The Central American Project on Multi-Hazard Early Warning System to develop an end-to-end early warning system for Central America, financed by the World Bank and executed by WMO, was currently being implemented in Costa Rica and was expected to finish in 2013.
The WMO Haiti Task Team continued coordinating the different actions and efforts for the development of the Haiti NMHS. Immediate assistance in 2011 included the donation of seven automatic weather stations from the WMO VCP Programme, two of which have been installed; five fellowships of 12 months were concluded in Toulouse and Martinique (France) supported by WMO and Météo-France. Further, the USA provided two EMWIN systems and training (installation still pending).
The WMO was also seeking support for a medium-term project proposal to support the development of the NMHS of Haiti, formulated using the findings and recommendations from the WMO assessment mission carried out in Haiti in April 2010.
The Committee recommended that three to five slots be reserved for Haitian forecasters in the 2013 PWS workshop RSMC Miami, pending the availability of WMO funding for French interpretation. The selection process was to be carried out by Météo-France and agreed by the Director of Haiti NMC. The Committee acknowledged that such decision would reduce the number of slots available to other member countries.
The Committee recommended that Météo-France provided RSMC Miami with the contact information (mobile numbers and email addresses) of the Permanent Representative of Haiti with WMO, Mr. Yvelt Chery, the Director of the Meteorological Service, Mr. Ronald Semelfort, and the seven forecasters. This information would allow for better coordination between RSMC Miami and Haiti NMC during the hurricane season. It was suggested that the WMO TCP looked into formalising a communication channel through Météo-France or Environment Canada in cases where direct communication between RSMC Miami and Haiti NMC proved to be difficult.
The Committee thanked Météo-France and Environment Canada for their continued support to Haiti NMC and recommended that such support continued through the 2012 hurricane season and be considered for the 2013 hurricane season.
It has been agreed that a solution should be sought to provide Haiti NMC with operational workstations for expertise, production and dissemination, possibly the same that Haitian forecasters have been trained on.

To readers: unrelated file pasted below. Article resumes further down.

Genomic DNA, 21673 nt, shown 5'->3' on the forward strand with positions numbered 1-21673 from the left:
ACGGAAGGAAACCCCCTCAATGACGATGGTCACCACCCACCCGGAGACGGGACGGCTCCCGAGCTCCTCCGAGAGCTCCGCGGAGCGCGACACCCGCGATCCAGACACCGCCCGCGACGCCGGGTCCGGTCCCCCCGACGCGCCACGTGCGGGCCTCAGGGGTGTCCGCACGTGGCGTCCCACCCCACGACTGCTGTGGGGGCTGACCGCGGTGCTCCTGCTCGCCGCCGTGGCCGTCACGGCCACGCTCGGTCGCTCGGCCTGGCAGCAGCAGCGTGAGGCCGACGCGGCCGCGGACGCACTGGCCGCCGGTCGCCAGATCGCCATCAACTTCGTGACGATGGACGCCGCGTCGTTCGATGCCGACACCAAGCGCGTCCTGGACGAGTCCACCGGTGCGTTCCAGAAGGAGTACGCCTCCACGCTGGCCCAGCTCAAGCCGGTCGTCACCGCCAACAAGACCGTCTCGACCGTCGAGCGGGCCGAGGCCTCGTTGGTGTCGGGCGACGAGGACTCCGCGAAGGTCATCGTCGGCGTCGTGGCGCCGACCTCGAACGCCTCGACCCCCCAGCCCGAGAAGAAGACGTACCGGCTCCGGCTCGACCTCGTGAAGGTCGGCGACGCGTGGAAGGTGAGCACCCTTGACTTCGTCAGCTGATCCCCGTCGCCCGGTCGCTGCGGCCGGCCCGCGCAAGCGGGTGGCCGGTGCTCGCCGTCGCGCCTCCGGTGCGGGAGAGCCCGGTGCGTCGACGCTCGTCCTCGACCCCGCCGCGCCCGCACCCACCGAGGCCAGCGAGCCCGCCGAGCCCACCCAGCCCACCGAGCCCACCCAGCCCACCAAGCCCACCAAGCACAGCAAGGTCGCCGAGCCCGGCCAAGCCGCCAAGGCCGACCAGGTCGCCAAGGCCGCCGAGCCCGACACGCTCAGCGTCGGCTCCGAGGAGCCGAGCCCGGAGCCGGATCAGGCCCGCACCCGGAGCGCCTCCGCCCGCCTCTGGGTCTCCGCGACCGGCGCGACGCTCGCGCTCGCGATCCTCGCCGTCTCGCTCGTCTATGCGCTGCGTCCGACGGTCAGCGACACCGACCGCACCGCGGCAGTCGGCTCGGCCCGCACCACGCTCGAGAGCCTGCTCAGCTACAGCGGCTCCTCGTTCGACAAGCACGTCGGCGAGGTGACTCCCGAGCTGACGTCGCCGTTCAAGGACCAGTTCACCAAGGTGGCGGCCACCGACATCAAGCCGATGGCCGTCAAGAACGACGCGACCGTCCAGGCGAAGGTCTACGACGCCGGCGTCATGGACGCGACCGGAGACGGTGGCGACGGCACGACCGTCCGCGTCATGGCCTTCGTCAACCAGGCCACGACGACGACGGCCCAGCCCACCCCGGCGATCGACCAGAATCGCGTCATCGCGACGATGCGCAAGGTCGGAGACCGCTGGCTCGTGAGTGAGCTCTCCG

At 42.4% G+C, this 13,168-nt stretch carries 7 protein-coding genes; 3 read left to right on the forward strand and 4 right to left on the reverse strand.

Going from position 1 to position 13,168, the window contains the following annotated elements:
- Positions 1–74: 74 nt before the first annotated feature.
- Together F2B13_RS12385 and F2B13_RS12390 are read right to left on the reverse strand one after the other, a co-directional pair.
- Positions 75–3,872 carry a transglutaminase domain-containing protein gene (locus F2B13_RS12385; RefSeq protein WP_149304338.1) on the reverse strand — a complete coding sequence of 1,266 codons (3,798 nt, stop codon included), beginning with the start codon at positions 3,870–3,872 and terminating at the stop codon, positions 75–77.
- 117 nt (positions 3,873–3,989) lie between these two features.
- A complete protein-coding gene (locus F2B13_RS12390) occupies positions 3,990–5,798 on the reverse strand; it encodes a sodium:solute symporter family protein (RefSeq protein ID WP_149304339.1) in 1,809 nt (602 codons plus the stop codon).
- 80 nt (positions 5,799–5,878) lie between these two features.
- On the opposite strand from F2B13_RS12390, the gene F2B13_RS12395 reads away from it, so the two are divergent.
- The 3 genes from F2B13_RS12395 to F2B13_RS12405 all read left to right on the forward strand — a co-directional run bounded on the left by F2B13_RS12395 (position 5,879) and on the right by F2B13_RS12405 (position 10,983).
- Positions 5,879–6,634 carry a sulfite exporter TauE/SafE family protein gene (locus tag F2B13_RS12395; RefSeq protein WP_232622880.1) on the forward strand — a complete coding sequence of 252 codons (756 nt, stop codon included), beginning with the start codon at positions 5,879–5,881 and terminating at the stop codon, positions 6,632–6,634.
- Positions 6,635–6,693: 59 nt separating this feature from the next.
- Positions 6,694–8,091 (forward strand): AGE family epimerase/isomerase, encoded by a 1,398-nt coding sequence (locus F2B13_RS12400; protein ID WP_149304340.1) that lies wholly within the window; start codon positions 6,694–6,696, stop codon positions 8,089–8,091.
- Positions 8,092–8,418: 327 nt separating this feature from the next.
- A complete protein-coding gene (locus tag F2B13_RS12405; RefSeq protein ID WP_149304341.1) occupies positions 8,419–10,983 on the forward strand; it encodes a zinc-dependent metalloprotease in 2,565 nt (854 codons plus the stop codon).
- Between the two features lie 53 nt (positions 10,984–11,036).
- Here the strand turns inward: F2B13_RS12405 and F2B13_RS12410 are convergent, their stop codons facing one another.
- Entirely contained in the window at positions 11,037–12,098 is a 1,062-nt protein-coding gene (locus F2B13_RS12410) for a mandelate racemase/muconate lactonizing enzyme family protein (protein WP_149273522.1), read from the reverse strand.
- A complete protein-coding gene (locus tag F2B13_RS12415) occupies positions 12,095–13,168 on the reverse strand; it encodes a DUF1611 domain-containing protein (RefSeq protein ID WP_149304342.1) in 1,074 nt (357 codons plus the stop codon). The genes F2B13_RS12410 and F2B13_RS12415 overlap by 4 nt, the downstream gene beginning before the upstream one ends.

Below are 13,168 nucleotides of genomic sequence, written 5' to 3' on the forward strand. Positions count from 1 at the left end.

The Committee recommended WMO to organize a high-level visit to Haiti to discuss with Ministers, Haiti NMC and the National Service of Water Resources (SNRE) organization, management and representation issues within WMO.
The Committee members finally recognized the difficulties “on the ground” in trying to set up a Met service after the 2010 earthquake. It was suggested that an expert within the Region or WMO be sent to Haiti on a regular basis to ensure the follow-up of all the tasks and actions and to advise the Director of Haiti NMC.
8.6 During 2011, the WMO VCP programme received in total one request from the Region from one country. The requesting country was Suriname for transformation from WAFS-Satellite to WAFS-Internet Reception.
Tsunami Early Warning System for the Caribbean 9.1 Dr Mark Guishard reported the Committee that the Intergovernmental Coordination Group for the Caribbean and Adjacent Regions (ICG-CARIBE EWS) recommended, at its 7th meeting (ICG/CARIBE EWS VII) held in Curaçao from 2 to 4 April 2012, to rename the group to Caribbean and Western Atlantic to reflect the present coverage and to include other parts of the Western Atlantic (e.g. Greenland, Argentina and Uruguay which were not under any of the Intergovernmental Oceanographic Commission (IOC) Tsunami Warning Systems).
9.2 The Committee noted that the new ICG Chair, Christa Von Hillebrandt, sent regrets that she was unable to attend the thirty-fourth session of the Committee. The Committee recognized and welcomed the representation of ICG on the current session by the representative from Curaçao, Dr Albert Martis. This arrangement was facilitated in light of the short time between the elections of the Executive of the ICG and thirty-fourth session of the Hurricane Committee.
9.3 The Committee also noted that under the guidance of the ICG-CARIBE EWS, the USA continued the establishment of a Caribbean Tsunami Warning Programme at the University of Puerto Rico-Mayaguez, with a view to developing a Caribbean Tsunami Warning Centre. This was being done in a phased manner. Until a regional warning system was established and operational, the US Pacific Tsunami Warning Center (PTWC) in Hawaii would provide interim tsunami watch services for the region, with the exception of US and Canadian jurisdictions, which were covered by the West Coast and Alaska Tsunami Warning Center (WCATWCA).
9.4 It should be noted that bulletins were issued by the PTWC and the WCATWC as advice to government agencies. Only national and local government agencies had the authority to make decisions regarding the official state of alert in their area and any actions taken in response. As such, members were urged to examine the risk posed to their jurisdictions and assist their governments in the development of the appropriate responses to a tsunami scenario.